(parenthetical) issue twelve: contributors

Adam Abbas is more interested in what’s muttered after the phone call than the phone call itself. His oeuvre includes the poetry collection A State A Statue A Statute (2014, Steel Bananas). His poetry and fiction can be found in publications such as Lantern, Static, Bywords, and Ultraviolet Magazine. He lives in Winnipeg. Twitter: @adam_m_abbas

Claire Farley lives and works in Ottawa, where she is the co-founder and editor of Canthius, a feminist literary journal. Her poetry has been published in The Apeiron Review, The Minetta Review, Ottawater, The Peter F. Yacht Club, some mark made, and by above/ground press.

Alexandra Greene is from Toronto, though she currently resides in Montreal. Her writing has appeared in Queen’s Feminist Review, Ultraviolet Magazine, and The Undergraduate Review. She enjoys handwritten letters, feeling the feels, autumn, and the sea.

Kyle Kinaschuk is a Ph.D. student in the Department of English at the University of Toronto. His poetry and prose have appeared in journals such as The Capilano Review, filling Station, PRISM international, text, and FreeFall Magazine.

Jordan Laffrenier is a writer and student at York University who co-curates the EWAG Word Night reading series and open mic, among other artistic projects in and around Toronto.

Amy LeBlanc is currently completing a BA in English Literature and creative writing at the University of Calgary, where she is Project Editor for Nōd magazine and co-coordinator of the SU Campus Food Bank. She hopes to pursue a career in fiction and poetry, and is currently working on a novella. Her future plans include completing an MLIS or an MA in English Literature.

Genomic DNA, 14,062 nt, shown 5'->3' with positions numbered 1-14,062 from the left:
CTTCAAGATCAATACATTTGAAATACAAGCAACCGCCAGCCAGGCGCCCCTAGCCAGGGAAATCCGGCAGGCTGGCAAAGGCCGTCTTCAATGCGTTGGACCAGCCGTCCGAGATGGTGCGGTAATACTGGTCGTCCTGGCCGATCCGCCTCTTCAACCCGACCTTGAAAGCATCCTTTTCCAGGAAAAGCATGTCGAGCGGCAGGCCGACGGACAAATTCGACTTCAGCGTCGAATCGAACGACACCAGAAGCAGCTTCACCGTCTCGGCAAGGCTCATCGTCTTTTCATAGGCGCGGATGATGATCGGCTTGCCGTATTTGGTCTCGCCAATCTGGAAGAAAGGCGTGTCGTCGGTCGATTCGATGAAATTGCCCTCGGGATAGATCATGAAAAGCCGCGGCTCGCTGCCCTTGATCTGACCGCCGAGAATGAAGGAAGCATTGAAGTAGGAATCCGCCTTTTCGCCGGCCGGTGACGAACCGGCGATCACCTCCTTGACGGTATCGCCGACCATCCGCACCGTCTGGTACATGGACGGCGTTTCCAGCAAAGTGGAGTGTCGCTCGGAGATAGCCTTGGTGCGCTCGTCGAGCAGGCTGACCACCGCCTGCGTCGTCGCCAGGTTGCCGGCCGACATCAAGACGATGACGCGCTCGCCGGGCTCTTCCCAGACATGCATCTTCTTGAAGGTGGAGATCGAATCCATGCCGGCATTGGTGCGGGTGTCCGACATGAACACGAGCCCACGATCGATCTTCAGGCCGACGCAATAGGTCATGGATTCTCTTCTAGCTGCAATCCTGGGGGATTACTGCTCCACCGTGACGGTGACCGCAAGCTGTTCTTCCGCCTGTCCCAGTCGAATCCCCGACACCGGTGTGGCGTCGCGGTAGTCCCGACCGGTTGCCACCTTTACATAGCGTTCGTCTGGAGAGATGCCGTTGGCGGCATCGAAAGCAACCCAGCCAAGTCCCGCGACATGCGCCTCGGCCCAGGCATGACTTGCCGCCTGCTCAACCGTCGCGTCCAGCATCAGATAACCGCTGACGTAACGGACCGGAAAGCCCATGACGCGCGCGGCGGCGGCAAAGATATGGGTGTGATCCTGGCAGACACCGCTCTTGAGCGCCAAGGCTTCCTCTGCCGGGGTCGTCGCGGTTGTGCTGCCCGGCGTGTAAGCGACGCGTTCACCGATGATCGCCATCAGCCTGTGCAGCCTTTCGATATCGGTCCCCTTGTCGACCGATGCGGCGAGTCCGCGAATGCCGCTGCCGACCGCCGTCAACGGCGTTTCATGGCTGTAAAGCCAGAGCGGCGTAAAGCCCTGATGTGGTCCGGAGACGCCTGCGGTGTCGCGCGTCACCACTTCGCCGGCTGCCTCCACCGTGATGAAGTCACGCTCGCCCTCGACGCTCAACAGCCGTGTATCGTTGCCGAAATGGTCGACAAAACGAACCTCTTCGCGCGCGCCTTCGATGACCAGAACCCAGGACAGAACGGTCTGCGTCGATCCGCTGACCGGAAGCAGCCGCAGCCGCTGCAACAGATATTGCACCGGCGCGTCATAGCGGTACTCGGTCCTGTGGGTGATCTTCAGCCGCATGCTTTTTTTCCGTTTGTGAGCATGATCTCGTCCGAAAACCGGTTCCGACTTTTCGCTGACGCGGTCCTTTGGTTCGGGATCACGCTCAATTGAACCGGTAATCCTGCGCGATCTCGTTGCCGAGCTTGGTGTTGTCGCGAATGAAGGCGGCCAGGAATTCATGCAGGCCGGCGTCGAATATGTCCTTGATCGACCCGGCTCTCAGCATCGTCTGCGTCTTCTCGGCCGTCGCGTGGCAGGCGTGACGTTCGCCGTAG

Lori Baker Martin is assistant professor of English at Pittsburg State University. She’s had both poetry and fiction published in magazines like Prick of the Spindle, The MacGuffin, The Little Balkans Review, Room Magazine, Grass Limb, The Knicknackery, Midwest Quarterly, Kansas Time + Place, 150 Kansas Poets, and in a Kansas Notable Book poetry collection, To the Stars Through Difficulties. Martin has taught creative writing at the University of Iowa, Pittsburg State University, and Independence Community College. She has worked as a reader for both The Iowa Review and NPR. She is a founding member of the Astra Arts Festival in Independence, Kansas, and was director of the visiting writers’ series at ICC. Martin has been awarded for her work in The Cincinnati Review and Kansas Voices.  She is poetry editor of The Midwest Quarterly. Martin graduated from the Iowa Writer’s Workshop where she was named a Truman Capote Fellow and received the Clark Fischer Ansley Award for Excellence in Fiction.

Reid Millar has not yet been defined by a trade. He is not of legal ages: drinking for example, and he cannot vote. Perhaps by the time you read this he will have been accepted into a university of his liking, and will be preparing for a post- secondary experience. Regardless, he is currently in high school and goes to class as often as he can. He has blonde hair, as does his brother, while his mother has red hair and his father has brown hair. He likes to think of his family as a rainbow when they stand near each other. He is a native of Toronto and lover of music. He spends his time flipping through record bins and spending money he doesn’t have (see first sentence above). He once introduced bill bissett to a crowd of people and once had dinner with Steve McCaffrey at an Italian Restaurant. This is his first published poem.

Ben Robinson has always lived in Hamilton, Ontario, and recently graduated from McMaster University’s English Department. His poems have appeared in subTerrain, Hamilton Arts & Letters, and Self-Addressed Envelopes found in the mailbox.

Eric Rubeo is a fourth year undergraduate studying Creative Writing, English Literature, and Adolescent English Education at Miami University in Oxford, Ohio. He is the Editorial Intern for the Miami University Press, the (volunteer) Fiction & Poetry Editor of Happy Captive Magazine, and a Writing Consultant at the Howe Center for Writing Excellence.

Ali Sohail is an undergraduate student and budding writer currently residing in Alberta, Canada. Some of his recent work has appeared in The Malahat Review, CV2, The Puritan, and The Sandy River Review.